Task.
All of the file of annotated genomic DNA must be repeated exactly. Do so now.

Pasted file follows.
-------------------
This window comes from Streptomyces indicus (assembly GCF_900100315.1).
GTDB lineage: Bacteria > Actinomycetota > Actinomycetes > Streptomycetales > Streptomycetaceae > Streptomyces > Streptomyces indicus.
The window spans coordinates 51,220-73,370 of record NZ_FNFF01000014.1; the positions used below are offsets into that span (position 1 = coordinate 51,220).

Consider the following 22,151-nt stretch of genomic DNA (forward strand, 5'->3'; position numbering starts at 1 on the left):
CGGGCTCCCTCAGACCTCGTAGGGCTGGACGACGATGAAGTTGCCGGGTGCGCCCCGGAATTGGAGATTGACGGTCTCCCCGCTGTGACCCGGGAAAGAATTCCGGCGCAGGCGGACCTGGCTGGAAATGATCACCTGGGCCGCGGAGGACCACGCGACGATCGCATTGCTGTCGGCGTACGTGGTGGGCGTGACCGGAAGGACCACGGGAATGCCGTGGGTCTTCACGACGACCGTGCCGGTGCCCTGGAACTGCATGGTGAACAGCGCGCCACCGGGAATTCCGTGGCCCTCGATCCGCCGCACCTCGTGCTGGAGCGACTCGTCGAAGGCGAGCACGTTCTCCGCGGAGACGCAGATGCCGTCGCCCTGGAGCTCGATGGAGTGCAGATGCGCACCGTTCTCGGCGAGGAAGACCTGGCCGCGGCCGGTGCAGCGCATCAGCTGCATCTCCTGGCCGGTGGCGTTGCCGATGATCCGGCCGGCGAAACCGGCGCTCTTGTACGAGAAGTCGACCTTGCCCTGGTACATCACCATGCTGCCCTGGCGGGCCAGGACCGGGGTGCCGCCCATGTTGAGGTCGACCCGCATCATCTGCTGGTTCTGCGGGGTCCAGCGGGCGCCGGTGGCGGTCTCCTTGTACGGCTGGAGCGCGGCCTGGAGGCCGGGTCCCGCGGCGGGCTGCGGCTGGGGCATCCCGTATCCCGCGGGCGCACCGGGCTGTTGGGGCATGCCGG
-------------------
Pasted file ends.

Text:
This window comes from Streptomyces indicus (assembly GCF_900100315.1).
GTDB lineage: Bacteria > Actinomycetota > Actinomycetes > Streptomycetales > Streptomycetaceae > Streptomyces > Streptomyces indicus.
The window spans coordinates 51,220-73,370 of record NZ_FNFF01000014.1; the positions used below are offsets into that span (position 1 = coordinate 51,220).

Consider the following 22,151-nt stretch of genomic DNA (forward strand, 5'->3'; position numbering starts at 1 on the left):
CGGGCTCCCTCAGACCTCGTAGGGCTGGACGACGATGAAGTTGCCGGGTGCGCCCCGGAATTGGAGATTGACGGTCTCCCCGCTGTGACCCGGGAAAGAATTCCGGCGCAGGCGGACCTGGCTGGAAATGATCACCTGGGCCGCGGAGGACCACGCGACGATCGCATTGCTGTCGGCGTACGTGGTGGGCGTGACCGGAAGGACCACGGGAATGCCGTGGGTCTTCACGACGACCGTGCCGGTGCCCTGGAACTGCATGGTGAACAGCGCGCCACCGGGAATTCCGTGGCCCTCGATCCGCCGCACCTCGTGCTGGAGCGACTCGTCGAAGGCGAGCACGTTCTCCGCGGAGACGCAGATGCCGTCGCCCTGGAGCTCGATGGAGTGCAGATGCGCACCGTTCTCGGCGAGGAAGACCTGGCCGCGGCCGGTGCAGCGCATCAGCTGCATCTCCTGGCCGGTGGCGTTGCCGATGATCCGGCCGGCGAAACCGGCGCTCTTGTACGAGAAGTCGACCTTGCCCTGGTACATCACCATGCTGCCCTGGCGGGCCAGGACCGGGGTGCCGCCCATGTTGAGGTCGACCCGCATCATCTGCTGGTTCTGCGGGGTCCAGCGGGCGCCGGTGGCGGTCTCCTTGTACGGCTGGAGCGCGGCCTGGAGGCCGGGTCCCGCGGCGGGCTGCGGCTGGGGCATCCCGTATCCCGCGGGCGCACCGGGCTGTTGGGGCATGCCGG